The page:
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Open Regionalism and Deeper Integration: The Implementation of ASEAN Investment Area (AIA) and ASEAN Free Trade Area (AFTA)
No reservation may be made with respect to any of the provisions of this agreement. However, the agreement is stated to be without prejudice to any existing or future bilateral or multilateral agreement entered into by member countries or the national laws of each member country relating to the protection and enforcement of intellectual property rights
(144). This provision weakens the agreement, and it seems to be inferior both to national laws and international agreements concluded by ASEAN countries. The agreement has no MFN provision, but ASEAN countries are in any case bound by the MFN obligation in the TRIPs agreement.
A Programme of Action was agreed for 1996-1998 to begin to implement the ASEAN Framework Agreement on IP Co-operation, through ASEAN Working Group on Intellectual Property Co-operation (AWGIPC) under the purview of SEOM. Activities in the Programme of Action include studying the feasibility of utilising the ASEANWEB for IP, setting up ASEAN electronic database on patent, design, geographical indication and trademark, facilitation of information exchange on the procedures, practices and administration among ASEAN IP offices, networking of institutes offering IP training course and exchange of personnel.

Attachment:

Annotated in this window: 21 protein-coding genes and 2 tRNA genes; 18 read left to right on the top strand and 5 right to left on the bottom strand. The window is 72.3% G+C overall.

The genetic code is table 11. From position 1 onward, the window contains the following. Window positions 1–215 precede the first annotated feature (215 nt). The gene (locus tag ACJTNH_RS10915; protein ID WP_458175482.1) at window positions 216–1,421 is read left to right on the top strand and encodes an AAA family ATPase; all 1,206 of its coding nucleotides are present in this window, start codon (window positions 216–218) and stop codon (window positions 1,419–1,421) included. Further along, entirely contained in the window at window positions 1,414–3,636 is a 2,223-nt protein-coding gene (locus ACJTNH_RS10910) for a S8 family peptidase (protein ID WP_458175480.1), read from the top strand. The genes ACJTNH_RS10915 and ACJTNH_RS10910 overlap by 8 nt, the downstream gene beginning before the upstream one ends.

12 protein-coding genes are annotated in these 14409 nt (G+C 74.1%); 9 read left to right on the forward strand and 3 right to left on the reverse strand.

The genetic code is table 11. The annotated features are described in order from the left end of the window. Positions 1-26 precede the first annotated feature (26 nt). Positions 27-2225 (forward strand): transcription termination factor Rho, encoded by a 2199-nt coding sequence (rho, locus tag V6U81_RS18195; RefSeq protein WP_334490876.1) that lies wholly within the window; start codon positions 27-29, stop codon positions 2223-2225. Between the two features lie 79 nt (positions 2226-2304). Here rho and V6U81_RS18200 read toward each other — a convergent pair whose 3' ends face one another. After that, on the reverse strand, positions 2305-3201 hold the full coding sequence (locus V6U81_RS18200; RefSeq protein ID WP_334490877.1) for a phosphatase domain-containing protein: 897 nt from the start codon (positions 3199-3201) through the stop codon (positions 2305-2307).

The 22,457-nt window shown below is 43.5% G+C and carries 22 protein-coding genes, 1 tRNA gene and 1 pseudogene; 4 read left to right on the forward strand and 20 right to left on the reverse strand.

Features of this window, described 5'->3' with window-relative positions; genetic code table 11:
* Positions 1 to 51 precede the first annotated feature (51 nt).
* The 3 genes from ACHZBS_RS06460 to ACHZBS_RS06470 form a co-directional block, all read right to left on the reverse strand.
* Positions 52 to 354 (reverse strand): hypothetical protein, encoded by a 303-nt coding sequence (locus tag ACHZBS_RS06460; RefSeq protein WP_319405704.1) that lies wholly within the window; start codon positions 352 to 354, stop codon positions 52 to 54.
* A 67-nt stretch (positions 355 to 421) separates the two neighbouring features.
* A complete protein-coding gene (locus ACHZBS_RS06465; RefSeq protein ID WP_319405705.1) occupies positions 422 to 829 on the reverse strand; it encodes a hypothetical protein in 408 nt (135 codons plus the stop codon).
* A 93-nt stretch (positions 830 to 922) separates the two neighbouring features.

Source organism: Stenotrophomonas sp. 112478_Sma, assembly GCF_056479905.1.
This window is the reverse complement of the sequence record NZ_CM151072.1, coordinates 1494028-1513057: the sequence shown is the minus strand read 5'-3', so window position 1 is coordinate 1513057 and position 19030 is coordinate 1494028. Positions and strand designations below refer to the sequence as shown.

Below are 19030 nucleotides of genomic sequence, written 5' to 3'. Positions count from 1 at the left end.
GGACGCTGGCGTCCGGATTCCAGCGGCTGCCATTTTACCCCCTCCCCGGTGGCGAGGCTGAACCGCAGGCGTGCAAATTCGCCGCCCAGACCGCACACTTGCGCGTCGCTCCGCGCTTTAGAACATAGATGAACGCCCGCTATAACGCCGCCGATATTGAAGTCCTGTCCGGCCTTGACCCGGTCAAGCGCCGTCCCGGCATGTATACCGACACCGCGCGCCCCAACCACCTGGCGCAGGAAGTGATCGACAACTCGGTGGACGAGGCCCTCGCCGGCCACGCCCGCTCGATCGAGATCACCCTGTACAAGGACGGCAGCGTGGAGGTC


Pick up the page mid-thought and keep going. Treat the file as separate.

This summary of the IP agreement reflects its legal weakness. The agreement is a co-operation scheme, it is not per se a legal binding instrument for implementation of ASEAN harmonised regulations on IP even though the agreement aims to develop co-operation among ASEAN countries on IP laws.
In fact, the agreement is only a statement of intention of the ASEAN countries to co-operate on IP laws and enforcement and protection of IP rights. The loose form of the agreement is typical of all ASEAN agreements. There is no specific time-frame, nor any detailed provisions for implementing the agreement.
The second point is that the agreement has no priority, as it does not affect either existing or future agreements of ASEAN member countries. Furthermore, the agreement is subordinate to national law
(145). This shows the reluctance of ASEAN countries to regionalise this area of laws.